Hometown: Middlesex County, NJ
- University of Pennsylvania, 2017 | Gender, Sexuality, and Women’s Studies
Job: Assistant Public Defender at Allegheny County Office of the Public Defender
Program: Full-Time Day
After my 1L year I made it a point to have at least one experiential learning experience each semester. I participated in Temple Law’s Integrated Trial Advocacy Program, the City Solicitor Tort Litigation Clinic, the Criminal Litigation Clinic at the Defender Association of Philadelphia, and the Asylum Practicum with Al Otro Lado. These experiences allowed me to learn directly from Philadelphia Judges and legal professionals at the top of their field. I learned how to interview clients and understand legal documents, and I even represented clients in criminal proceedings. Additionally, during my 2L spring break, I traveled with 9 other students and Professor Mary Levy to the Mexican-American border to provide legal services to asylum seekers.
I encourage future students to explore the many opportunities Temple Law has to offer. At the start of my law school career I was not exactly sure what type of law I wanted to practice, but by being open to new educational and work experiences, I learned more about myself and how to be a better advocate for my future clients.
As a future public defender I have found the Temple Law Faculty and Staff extremely supportive in my legal education and professional development. In particular, Professor Didwania was instrumental in helping me feel prepared for my future career.
As a Criminal Law professor, she effectively balanced teaching the subject material of her classes while navigating topics that can be difficult and sensitive for some students. As a minority student, Professor Didwania’s classroom approach made learning more accessible and enjoyable.
I subsequently found myself confidently applying what I learned during her class while clerking for the Honorable Judge Mia Roberts Perez and during my clinical experience at the Defender’s Association of Philadelphia. I even found myself reviewing the notes I took during Professor Didwania’s class to prepare for interviews while searching for a job post-graduation.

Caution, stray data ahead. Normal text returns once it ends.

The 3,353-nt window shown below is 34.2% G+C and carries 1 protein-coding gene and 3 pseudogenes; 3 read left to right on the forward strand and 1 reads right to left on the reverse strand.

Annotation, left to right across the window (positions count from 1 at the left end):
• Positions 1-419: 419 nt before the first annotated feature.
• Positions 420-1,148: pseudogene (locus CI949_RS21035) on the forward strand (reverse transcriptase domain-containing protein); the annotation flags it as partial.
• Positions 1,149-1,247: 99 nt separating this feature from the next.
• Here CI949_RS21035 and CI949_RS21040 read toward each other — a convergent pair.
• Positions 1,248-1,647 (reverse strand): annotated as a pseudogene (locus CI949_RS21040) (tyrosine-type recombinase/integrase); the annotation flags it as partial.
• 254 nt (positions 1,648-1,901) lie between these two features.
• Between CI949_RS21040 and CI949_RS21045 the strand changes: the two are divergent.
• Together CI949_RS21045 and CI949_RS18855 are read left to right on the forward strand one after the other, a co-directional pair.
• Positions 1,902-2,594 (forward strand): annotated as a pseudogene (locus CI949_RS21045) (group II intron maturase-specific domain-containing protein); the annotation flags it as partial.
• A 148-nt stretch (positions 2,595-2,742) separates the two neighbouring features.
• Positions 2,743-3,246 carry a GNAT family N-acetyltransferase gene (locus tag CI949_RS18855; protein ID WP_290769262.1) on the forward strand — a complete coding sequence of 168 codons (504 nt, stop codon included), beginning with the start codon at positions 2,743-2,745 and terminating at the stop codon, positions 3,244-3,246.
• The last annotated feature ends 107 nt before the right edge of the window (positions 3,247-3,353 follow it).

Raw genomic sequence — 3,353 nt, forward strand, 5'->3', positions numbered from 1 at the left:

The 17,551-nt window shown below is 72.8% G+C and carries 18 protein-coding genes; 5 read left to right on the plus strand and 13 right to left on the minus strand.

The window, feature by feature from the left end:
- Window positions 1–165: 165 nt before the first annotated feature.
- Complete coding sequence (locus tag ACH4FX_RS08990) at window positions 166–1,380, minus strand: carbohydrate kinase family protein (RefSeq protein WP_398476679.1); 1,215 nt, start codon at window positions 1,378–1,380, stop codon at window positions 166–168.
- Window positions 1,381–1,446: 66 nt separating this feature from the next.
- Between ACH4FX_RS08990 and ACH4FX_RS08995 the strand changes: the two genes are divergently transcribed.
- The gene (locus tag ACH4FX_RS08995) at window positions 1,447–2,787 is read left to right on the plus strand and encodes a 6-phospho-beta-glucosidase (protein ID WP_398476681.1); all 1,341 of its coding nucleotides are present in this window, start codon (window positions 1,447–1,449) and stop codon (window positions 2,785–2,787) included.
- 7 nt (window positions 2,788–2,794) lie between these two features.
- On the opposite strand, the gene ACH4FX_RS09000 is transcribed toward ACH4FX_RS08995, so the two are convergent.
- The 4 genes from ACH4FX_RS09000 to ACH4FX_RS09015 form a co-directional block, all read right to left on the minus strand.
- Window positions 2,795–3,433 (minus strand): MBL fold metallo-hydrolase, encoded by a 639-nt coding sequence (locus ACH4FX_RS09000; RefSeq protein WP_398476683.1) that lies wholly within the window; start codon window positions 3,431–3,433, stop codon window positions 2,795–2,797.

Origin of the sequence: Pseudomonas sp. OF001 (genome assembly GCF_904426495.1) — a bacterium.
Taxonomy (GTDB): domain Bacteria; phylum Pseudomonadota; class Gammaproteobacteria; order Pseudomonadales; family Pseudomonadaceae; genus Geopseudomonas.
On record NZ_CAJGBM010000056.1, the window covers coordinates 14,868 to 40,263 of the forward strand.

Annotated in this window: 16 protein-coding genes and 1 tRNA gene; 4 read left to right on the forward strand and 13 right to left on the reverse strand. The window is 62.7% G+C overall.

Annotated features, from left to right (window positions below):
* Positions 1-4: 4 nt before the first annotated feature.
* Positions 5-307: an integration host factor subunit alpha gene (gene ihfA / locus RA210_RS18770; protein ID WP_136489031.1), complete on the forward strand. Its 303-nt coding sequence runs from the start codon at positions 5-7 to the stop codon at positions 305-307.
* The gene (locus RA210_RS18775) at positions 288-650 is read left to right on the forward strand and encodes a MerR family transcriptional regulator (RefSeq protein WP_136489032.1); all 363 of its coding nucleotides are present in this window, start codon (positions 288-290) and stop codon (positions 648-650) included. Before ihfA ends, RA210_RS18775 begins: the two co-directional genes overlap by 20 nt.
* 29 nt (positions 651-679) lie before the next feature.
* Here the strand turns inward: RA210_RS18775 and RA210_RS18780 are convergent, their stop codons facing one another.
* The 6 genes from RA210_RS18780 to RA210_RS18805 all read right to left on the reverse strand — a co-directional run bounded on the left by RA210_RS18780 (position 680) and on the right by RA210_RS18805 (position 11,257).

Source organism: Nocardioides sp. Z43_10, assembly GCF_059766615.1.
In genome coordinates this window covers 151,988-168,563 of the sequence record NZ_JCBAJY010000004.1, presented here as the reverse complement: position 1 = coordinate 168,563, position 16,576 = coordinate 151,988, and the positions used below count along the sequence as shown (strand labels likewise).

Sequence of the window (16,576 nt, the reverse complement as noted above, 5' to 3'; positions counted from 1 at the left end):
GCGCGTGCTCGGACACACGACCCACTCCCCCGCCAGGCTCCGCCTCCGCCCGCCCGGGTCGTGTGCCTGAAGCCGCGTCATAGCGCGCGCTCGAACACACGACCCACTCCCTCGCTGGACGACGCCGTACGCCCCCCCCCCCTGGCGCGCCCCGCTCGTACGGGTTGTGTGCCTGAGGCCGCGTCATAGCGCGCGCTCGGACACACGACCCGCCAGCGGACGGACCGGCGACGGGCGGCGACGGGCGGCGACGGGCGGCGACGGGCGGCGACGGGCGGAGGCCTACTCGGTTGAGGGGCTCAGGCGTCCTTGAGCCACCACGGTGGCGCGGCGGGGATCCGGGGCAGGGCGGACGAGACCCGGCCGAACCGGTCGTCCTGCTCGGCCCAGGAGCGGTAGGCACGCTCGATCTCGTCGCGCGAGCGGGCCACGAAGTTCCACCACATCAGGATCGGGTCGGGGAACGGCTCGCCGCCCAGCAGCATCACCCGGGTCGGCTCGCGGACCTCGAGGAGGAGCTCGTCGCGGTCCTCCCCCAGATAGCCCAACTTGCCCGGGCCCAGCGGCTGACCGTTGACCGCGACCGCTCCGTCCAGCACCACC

Beyond just doctrinal learning, Professor Didwania’s professional decorum created a space where I felt comfortable reaching out for help when needed. I am very grateful for her guidance, and she is just one of many Temple Law professors that I look forward to engaging with, and relying on, throughout my legal career.
Temple Law Lessons
Law school is truly what you make of it and the community you have around you makes such a difference. When you work with people instead of competing against them, both yourself and others are much more likely to succeed. I also found that advocating for myself, knowing when to ask for help, and challenging myself was key to finding success at Temple Law. Whether it’s reaching out to Dean Bretschneider, a faculty or staff member, or my fellow classmates, I found that difficult and challenging moments are easier when you are surrounded by those that care for you and want you to do your best.
Balancing Life and Law School
Prior to law school I had a 9-5 job with a set routine of biking to work and playing soccer with my friends on the weekends. I entered law school telling myself I was going to stick to my 9-5 routine, and that quickly went out the window! I would advise incoming law students to be flexible with their schedule and not to be hard on themselves if it takes a few tries to figure out what works for them.
During my 1L summer I got back into my groove and found a new, sustainable routine that worked for me in law school. I found that having a few set activities that combined my love for being physically active and hanging out with friends helped me balance the demand of law school with having a life. I joined activities like Temple’s intramural football and floor hockey teams with my classmates to give me built in social breaks during my evening study sessions. I also found a gym that provided me with a structured work out plan so that I did not have to make one myself.
Finding new ways to do the things that bring you joy outside of law school while still honoring your schedule and needs may feel difficult at first, but finding your own balance is what is crucial for a successful law school career.